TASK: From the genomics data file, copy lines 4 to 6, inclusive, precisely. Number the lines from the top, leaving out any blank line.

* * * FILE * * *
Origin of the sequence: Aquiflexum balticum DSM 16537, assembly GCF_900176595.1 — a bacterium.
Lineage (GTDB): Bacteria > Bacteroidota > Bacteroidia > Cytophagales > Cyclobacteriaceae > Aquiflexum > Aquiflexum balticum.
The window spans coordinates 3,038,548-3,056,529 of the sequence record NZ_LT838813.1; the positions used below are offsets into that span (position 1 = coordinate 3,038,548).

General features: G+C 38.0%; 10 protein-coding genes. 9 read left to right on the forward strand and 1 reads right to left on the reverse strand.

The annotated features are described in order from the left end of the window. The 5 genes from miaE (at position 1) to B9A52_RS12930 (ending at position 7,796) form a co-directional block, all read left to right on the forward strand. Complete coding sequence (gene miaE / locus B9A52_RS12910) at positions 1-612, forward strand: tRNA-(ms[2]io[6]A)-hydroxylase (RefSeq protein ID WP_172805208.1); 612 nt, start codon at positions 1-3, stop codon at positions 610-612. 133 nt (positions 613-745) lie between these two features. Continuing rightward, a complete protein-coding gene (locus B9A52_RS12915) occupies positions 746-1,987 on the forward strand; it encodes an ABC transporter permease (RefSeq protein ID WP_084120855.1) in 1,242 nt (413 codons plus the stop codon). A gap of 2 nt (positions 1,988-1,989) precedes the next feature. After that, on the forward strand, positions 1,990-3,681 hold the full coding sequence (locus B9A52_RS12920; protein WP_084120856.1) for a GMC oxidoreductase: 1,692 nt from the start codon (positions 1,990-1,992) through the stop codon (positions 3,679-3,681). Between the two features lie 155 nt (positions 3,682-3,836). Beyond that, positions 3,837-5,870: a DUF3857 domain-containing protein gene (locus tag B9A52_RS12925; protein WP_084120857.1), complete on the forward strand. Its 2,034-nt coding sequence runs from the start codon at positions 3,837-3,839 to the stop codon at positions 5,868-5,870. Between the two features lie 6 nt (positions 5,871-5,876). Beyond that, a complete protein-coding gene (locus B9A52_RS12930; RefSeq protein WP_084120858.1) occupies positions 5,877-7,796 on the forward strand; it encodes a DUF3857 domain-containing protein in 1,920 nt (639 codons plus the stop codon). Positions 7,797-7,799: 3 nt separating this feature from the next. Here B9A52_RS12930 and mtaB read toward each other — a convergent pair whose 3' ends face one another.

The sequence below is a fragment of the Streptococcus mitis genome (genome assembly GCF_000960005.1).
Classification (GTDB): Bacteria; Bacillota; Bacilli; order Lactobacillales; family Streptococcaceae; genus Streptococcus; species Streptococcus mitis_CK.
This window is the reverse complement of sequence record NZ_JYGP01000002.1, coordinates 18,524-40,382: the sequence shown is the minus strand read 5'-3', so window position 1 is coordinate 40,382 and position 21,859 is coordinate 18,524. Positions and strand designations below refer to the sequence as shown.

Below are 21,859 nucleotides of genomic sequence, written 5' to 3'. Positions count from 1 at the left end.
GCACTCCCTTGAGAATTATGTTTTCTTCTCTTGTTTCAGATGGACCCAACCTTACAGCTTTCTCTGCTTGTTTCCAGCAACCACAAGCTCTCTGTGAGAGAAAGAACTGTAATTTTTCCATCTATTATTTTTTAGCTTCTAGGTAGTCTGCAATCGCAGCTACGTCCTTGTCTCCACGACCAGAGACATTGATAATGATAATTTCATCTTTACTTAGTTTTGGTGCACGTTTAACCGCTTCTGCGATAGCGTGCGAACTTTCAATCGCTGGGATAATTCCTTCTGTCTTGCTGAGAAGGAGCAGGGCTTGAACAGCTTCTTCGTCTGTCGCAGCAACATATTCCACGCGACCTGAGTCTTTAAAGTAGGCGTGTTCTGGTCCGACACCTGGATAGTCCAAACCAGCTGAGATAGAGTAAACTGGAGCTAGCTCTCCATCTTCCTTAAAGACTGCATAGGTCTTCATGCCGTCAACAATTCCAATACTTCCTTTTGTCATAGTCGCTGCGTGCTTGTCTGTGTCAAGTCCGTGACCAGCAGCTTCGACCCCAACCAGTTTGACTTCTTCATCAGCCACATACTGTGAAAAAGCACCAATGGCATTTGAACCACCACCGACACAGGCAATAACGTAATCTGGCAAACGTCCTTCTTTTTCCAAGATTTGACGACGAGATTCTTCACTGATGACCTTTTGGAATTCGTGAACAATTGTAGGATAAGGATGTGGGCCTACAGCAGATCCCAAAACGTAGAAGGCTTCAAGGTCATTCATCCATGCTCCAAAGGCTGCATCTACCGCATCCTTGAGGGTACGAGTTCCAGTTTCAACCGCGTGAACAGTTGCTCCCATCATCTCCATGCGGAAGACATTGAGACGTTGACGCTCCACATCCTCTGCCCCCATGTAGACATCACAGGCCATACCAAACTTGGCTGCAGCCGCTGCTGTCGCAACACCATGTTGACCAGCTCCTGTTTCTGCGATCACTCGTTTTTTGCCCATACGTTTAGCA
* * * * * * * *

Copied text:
General features: G+C 38.0%; 10 protein-coding genes. 9 read left to right on the forward strand and 1 reads right to left on the reverse strand.

The annotated features are described in order from the left end of the window. The 5 genes from miaE (at position 1) to B9A52_RS12930 (ending at position 7,796) form a co-directional block, all read left to right on the forward strand. Complete coding sequence (gene miaE / locus B9A52_RS12910) at positions 1-612, forward strand: tRNA-(ms[2]io[6]A)-hydroxylase (RefSeq protein ID WP_172805208.1); 612 nt, start codon at positions 1-3, stop codon at positions 610-612. 133 nt (positions 613-745) lie between these two features. Continuing rightward, a complete protein-coding gene (locus B9A52_RS12915) occupies positions 746-1,987 on the forward strand; it encodes an ABC transporter permease (RefSeq protein ID WP_084120855.1) in 1,242 nt (413 codons plus the stop codon). A gap of 2 nt (positions 1,988-1,989) precedes the next feature. After that, on the forward strand, positions 1,990-3,681 hold the full coding sequence (locus B9A52_RS12920; protein WP_084120856.1) for a GMC oxidoreductase: 1,692 nt from the start codon (positions 1,990-1,992) through the stop codon (positions 3,679-3,681). Between the two features lie 155 nt (positions 3,682-3,836). Beyond that, positions 3,837-5,870: a DUF3857 domain-containing protein gene (locus tag B9A52_RS12925; protein WP_084120857.1), complete on the forward strand. Its 2,034-nt coding sequence runs from the start codon at positions 3,837-3,839 to the stop codon at positions 5,868-5,870. Between the two features lie 6 nt (positions 5,871-5,876). Beyond that, a complete protein-coding gene (locus B9A52_RS12930; RefSeq protein WP_084120858.1) occupies positions 5,877-7,796 on the forward strand; it encodes a DUF3857 domain-containing protein in 1,920 nt (639 codons plus the stop codon). Positions 7,797-7,799: 3 nt separating this feature from the next. Here B9A52_RS12930 and mtaB read toward each other — a convergent pair whose 3' ends face one another.

The sequence below is a fragment of the Streptococcus mitis genome (genome assembly GCF_000960005.1).